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Watch: A short history of the GIF as it turns 30

The GIF turned 30 this year! Popular among reaction-providers and humour-inducers, the GIF is also famous for the debates it sparks every time it’s mentioned – How does one say it?

Created in 1987, the Graphics Interchange Format was the brainchild of Compuserve’s Steve Wilhite. It was his solution for making better performing and smaller sized images of colour. But soon after its creation, there was trouble in the waters for this format, when Unisys, another information technology, claimed to hold the patent for the technology used to create the GIF. This, along with the fact that the GIF only supported a measly 256 colours, meant that this format wasn’t expected to live a long life.

But it survived. Against all odds, the GIF survived its apparent downfall, in the face of PNG (Portable Network Graphics). During the 1990s and early 2000s, the format was used for cheaply made graphics and was associated with poor quality web design. This continued into the 2000s, until 2011, when one can almost decisively say that Tumblr played an important role in “bringing the GIF back.”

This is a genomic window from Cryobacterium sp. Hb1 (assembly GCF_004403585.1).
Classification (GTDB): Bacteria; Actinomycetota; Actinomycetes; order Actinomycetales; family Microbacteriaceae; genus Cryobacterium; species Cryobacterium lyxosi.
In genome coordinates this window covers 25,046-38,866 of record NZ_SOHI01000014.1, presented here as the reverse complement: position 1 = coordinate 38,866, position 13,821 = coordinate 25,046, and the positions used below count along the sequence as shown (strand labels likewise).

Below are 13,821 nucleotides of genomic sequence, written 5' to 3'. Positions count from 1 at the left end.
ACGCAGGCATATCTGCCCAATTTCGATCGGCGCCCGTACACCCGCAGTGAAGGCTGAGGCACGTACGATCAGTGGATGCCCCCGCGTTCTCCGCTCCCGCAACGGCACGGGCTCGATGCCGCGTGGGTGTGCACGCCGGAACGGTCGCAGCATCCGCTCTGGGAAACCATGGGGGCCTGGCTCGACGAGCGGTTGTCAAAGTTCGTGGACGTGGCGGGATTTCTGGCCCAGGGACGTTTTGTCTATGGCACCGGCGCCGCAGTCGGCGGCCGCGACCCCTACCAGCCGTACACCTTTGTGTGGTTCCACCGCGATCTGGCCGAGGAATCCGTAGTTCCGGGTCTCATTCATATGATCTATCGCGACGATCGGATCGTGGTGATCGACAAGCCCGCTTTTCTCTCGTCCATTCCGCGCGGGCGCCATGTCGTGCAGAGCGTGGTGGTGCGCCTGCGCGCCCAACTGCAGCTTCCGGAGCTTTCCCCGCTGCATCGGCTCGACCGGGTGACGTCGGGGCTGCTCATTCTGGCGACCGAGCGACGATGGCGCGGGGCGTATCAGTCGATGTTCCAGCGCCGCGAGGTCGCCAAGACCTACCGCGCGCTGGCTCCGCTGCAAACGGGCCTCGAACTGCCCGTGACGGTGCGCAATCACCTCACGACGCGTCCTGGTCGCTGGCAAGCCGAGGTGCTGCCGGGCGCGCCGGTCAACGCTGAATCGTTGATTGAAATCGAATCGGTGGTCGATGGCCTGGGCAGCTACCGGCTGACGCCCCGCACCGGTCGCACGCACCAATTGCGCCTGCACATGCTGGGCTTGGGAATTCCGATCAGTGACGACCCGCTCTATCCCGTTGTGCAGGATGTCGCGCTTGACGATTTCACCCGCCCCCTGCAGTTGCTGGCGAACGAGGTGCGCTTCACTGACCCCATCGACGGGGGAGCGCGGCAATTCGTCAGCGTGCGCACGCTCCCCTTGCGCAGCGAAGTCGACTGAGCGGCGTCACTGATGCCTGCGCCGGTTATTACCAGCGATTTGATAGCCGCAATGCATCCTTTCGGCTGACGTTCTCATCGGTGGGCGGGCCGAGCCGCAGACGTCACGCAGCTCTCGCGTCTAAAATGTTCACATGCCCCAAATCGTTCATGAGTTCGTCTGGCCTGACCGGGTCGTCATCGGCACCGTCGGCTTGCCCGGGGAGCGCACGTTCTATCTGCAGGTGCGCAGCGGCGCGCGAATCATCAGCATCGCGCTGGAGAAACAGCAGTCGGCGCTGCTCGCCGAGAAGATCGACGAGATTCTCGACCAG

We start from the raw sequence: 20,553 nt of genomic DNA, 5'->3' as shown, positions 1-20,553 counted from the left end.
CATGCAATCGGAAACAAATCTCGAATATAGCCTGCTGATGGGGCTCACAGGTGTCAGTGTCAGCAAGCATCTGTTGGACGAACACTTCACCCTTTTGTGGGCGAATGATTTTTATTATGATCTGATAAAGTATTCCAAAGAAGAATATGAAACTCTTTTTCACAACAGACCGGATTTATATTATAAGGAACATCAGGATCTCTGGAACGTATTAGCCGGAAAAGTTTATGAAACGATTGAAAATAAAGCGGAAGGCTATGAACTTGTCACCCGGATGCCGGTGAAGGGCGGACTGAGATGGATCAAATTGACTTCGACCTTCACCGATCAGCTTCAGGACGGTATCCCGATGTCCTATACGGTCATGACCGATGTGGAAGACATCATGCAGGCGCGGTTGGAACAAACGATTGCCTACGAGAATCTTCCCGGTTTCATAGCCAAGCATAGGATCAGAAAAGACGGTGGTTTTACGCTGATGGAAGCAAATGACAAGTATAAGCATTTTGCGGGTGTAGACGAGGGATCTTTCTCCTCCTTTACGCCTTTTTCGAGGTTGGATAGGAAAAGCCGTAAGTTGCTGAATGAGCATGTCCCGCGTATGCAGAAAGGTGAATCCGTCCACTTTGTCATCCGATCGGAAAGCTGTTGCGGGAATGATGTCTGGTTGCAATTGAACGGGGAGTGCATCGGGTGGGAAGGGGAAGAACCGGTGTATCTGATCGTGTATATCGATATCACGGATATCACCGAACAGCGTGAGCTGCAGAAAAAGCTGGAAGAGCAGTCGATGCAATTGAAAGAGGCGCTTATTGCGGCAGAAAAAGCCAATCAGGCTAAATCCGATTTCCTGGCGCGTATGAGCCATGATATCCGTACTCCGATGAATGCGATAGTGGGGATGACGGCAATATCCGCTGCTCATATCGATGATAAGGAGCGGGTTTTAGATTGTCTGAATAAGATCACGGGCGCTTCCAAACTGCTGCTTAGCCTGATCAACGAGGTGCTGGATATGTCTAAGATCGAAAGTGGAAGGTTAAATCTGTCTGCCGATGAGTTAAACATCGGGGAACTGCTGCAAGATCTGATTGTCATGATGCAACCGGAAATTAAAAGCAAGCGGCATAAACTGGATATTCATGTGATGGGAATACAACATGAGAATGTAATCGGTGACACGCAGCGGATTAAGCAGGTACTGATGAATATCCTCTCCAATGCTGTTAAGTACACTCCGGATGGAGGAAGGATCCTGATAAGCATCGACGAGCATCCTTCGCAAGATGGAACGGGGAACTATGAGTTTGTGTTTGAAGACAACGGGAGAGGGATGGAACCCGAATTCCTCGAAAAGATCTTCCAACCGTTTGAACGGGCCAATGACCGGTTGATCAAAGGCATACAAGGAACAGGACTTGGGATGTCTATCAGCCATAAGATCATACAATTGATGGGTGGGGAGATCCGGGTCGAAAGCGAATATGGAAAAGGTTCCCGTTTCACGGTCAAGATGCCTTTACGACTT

The GIF, as we know today, is used for everything – from making a point, expressing an emotion, and conveying a reaction, to just being funny. It is now, not just technology that those comfortable with computers and the internet would use. Platforms like Giphy and Tenorits have made using GIFs an easy process.

But the bottom line, 30 years later, remains, “How do you say G-I-F?” To which, we present to you both views: the first which says that the creator of the format, Steve Wilhite, has announced that it was meant to be pronounced “Jiff”, like the peanut butter; and the second which says that GIF is the acronym for “Graphics Interchange Format”, lending itself the hard G of Graphics – GIF.

Now, you decide!

Published Date: May 30, 2017 18:39 PM | Updated Date: May 30, 2017 18:44 PM

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